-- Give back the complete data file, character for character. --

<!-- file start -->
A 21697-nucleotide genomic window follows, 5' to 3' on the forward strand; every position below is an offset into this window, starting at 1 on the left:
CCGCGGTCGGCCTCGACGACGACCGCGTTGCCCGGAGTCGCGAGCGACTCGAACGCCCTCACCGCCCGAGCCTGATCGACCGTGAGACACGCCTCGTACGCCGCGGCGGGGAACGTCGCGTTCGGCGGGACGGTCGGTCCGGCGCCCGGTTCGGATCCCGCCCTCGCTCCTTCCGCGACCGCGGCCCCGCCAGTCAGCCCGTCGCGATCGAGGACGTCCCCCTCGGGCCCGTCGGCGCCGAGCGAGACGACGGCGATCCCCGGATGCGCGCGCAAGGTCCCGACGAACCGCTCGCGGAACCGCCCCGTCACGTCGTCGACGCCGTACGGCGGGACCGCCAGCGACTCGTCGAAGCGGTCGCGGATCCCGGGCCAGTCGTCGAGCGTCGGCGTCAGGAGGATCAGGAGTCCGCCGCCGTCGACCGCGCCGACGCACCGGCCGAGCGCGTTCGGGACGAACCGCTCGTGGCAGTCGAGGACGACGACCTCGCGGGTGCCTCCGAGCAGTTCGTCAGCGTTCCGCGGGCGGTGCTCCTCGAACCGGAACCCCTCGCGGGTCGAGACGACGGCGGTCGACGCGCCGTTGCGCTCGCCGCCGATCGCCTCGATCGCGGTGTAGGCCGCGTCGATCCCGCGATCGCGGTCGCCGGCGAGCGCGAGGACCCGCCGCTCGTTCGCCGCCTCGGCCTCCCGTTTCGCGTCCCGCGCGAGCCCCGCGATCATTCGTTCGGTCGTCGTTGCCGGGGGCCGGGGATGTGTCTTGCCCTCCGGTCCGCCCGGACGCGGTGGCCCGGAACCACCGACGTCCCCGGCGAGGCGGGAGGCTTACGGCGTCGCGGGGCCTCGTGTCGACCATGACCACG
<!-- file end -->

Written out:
A 21697-nucleotide genomic window follows, 5' to 3' on the forward strand; every position below is an offset into this window, starting at 1 on the left:
CCGCGGTCGGCCTCGACGACGACCGCGTTGCCCGGAGTCGCGAGCGACTCGAACGCCCTCACCGCCCGAGCCTGATCGACCGTGAGACACGCCTCGTACGCCGCGGCGGGGAACGTCGCGTTCGGCGGGACGGTCGGTCCGGCGCCCGGTTCGGATCCCGCCCTCGCTCCTTCCGCGACCGCGGCCCCGCCAGTCAGCCCGTCGCGATCGAGGACGTCCCCCTCGGGCCCGTCGGCGCCGAGCGAGACGACGGCGATCCCCGGATGCGCGCGCAAGGTCCCGACGAACCGCTCGCGGAACCGCCCCGTCACGTCGTCGACGCCGTACGGCGGGACCGCCAGCGACTCGTCGAAGCGGTCGCGGATCCCGGGCCAGTCGTCGAGCGTCGGCGTCAGGAGGATCAGGAGTCCGCCGCCGTCGACCGCGCCGACGCACCGGCCGAGCGCGTTCGGGACGAACCGCTCGTGGCAGTCGAGGACGACGACCTCGCGGGTGCCTCCGAGCAGTTCGTCAGCGTTCCGCGGGCGGTGCTCCTCGAACCGGAACCCCTCGCGGGTCGAGACGACGGCGGTCGACGCGCCGTTGCGCTCGCCGCCGATCGCCTCGATCGCGGTGTAGGCCGCGTCGATCCCGCGATCGCGGTCGCCGGCGAGCGCGAGGACCCGCCGCTCGTTCGCCGCCTCGGCCTCCCGTTTCGCGTCCCGCGCGAGCCCCGCGATCATTCGTTCGGTCGTCGTTGCCGGGGGCCGGGGATGTGTCTTGCCCTCCGGTCCGCCCGGACGCGGTGGCCCGGAACCACCGACGTCCCCGGCGAGGCGGGAGGCTTACGGCGTCGCGGGGCCTCGTGTCGACCATGACCACG